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Wayne Hazzard appears to have dodged a bullet.
The South Anna Supervisor is part-owner of the Diamond Group, which in 2008 rezoned a 160-acre tract of land in Hanover to allow for 25 homesites. The land has not yet been developed. Had it been, under the county’s cash proffer policy Diamond Group would have been required to pay Hanover up to $413,375.
Last December, Hazzard was among the Supervisors who voted to repeal the county’s cash proffer policy, which helps pay for services associated with residential development. He was also among the supervisors that supported a committee’s recommendation to waive proffer requirements for developers of undeveloped subdivisions, as long as they amend their zoning and go through the public hearing process.
Last week, Hanover Democrats challenged Hazzard’s action in a letter to Sterling Rives III, county attorney, asking whether his votes constitute a conflict of interest.
In Rives’ opinion, they didn’t.
In a response to the Democrats, Rives pointed out that Hazzard (his client) would be prevented from voting “if and when” Diamond Group seeks to amend its proffers.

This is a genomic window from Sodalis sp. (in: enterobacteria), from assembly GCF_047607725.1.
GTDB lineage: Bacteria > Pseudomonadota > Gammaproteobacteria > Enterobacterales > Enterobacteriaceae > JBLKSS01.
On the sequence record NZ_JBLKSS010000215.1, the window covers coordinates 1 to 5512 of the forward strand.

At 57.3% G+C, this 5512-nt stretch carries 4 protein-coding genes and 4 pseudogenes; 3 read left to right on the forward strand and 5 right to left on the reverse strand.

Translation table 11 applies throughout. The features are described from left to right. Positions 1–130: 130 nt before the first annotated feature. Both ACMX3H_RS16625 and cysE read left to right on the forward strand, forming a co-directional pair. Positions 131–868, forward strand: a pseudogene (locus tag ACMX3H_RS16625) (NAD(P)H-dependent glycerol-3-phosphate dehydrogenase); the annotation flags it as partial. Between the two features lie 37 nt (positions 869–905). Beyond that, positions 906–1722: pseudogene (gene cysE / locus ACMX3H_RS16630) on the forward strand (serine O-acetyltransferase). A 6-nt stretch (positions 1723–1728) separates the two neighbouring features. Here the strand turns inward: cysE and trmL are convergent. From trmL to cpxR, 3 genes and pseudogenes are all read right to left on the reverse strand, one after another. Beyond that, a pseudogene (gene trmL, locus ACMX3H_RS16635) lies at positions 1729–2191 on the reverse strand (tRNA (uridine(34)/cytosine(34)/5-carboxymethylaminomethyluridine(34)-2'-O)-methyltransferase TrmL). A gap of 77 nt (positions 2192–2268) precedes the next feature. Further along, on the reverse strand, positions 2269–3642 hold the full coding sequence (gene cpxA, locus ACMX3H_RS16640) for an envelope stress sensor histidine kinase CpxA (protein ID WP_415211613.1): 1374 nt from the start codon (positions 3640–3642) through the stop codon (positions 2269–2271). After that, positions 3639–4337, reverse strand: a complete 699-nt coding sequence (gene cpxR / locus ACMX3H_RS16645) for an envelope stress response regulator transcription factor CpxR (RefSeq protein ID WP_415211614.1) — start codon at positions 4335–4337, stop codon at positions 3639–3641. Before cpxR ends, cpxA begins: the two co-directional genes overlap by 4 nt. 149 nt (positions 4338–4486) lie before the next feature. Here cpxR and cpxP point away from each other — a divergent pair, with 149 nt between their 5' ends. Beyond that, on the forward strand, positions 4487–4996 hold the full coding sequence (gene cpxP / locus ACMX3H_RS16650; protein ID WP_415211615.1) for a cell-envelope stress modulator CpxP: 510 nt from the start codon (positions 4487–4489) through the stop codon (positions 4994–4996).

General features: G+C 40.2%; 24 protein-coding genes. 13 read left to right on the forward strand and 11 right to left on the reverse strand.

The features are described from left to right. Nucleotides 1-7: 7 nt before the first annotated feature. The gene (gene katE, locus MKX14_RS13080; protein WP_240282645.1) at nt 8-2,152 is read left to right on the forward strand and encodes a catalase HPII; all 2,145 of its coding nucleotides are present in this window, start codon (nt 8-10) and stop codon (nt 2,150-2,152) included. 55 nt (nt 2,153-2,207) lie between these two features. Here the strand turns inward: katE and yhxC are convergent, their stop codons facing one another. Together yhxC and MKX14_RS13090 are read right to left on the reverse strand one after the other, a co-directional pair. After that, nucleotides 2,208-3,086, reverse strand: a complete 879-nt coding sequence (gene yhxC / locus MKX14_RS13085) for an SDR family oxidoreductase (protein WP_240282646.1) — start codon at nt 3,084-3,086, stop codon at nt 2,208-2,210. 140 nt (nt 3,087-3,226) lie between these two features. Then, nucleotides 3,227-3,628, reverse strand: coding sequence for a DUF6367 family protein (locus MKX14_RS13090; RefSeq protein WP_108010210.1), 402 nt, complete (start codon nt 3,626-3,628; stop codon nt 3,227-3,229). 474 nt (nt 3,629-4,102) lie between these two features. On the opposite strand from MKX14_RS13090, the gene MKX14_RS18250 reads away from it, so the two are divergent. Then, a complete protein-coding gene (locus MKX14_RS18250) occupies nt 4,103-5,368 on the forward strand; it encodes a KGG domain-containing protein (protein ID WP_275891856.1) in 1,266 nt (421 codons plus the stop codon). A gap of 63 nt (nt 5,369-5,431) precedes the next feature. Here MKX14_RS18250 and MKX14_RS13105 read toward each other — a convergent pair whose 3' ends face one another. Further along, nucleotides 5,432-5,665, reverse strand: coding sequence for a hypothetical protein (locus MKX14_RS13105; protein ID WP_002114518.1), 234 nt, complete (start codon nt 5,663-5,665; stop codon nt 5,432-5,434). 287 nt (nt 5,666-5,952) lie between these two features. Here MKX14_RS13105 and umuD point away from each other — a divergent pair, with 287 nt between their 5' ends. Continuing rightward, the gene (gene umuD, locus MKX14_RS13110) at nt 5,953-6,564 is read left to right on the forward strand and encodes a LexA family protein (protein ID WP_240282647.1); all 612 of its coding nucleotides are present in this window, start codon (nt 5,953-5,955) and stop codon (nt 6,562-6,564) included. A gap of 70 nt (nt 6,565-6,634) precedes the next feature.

That being said, we believe Hazzard was still walking a fairly thin line by not disclosing ties to the Diamond Group during his recent votes. Doing so would have ensured transparency during the cash proffer debate, which has proven controversial on its own merit.
Instead, we now have to wonder whether the lack of disclosure was intentional. Hazzard has admitted no wrongdoing and his stake in the Diamond Group was properly disclosed in his statement of economic interests. But something’s still not sitting right with us.
Government needs integrity. It needs to be honest and open. While technically not illegal (Hanover’s prosecutor has yet to weigh in), we believe Hazzard toed an ethical boundary in this instance; he can at least be perceived as voting to pave the way for personal gain without disclosure. We can also assume that the cash proffer repeal affects any future developments the Diamond Group, or any other developer, might pursue.
When sitting members of the Board of Supervisors have ties to the development community, conflicts are inevitable; most of the decisions made by Board members revolve around land use.
All we ask for next time is disclosure.